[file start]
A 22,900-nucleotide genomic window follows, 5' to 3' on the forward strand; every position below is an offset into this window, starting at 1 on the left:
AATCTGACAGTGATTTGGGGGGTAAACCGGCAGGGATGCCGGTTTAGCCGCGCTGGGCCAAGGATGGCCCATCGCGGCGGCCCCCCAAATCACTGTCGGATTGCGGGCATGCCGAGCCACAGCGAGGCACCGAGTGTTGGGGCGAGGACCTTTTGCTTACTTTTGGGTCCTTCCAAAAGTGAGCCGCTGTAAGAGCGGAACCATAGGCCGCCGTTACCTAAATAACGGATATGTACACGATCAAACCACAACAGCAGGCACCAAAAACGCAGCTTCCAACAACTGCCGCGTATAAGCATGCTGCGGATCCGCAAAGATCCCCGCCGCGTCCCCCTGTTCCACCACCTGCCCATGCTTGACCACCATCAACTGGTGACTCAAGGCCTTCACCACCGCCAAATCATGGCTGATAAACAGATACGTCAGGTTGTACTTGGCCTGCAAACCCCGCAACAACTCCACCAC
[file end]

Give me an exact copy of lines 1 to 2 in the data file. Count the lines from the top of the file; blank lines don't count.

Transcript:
A 22,900-nucleotide genomic window follows, 5' to 3' on the forward strand; every position below is an offset into this window, starting at 1 on the left:
AATCTGACAGTGATTTGGGGGGTAAACCGGCAGGGATGCCGGTTTAGCCGCGCTGGGCCAAGGATGGCCCATCGCGGCGGCCCCCCAAATCACTGTCGGATTGCGGGCATGCCGAGCCACAGCGAGGCACCGAGTGTTGGGGCGAGGACCTTTTGCTTACTTTTGGGTCCTTCCAAAAGTGAGCCGCTGTAAGAGCGGAACCATAGGCCGCCGTTACCTAAATAACGGATATGTACACGATCAAACCACAACAGCAGGCACCAAAAACGCAGCTTCCAACAACTGCCGCGTATAAGCATGCTGCGGATCCGCAAAGATCCCCGCCGCGTCCCCCTGTTCCACCACCTGCCCATGCTTGACCACCATCAACTGGTGACTCAAGGCCTTCACCACCGCCAAATCATGGCTGATAAACAGATACGTCAGGTTGTACTTGGCCTGCAAACCCCGCAACAACTCCACCAC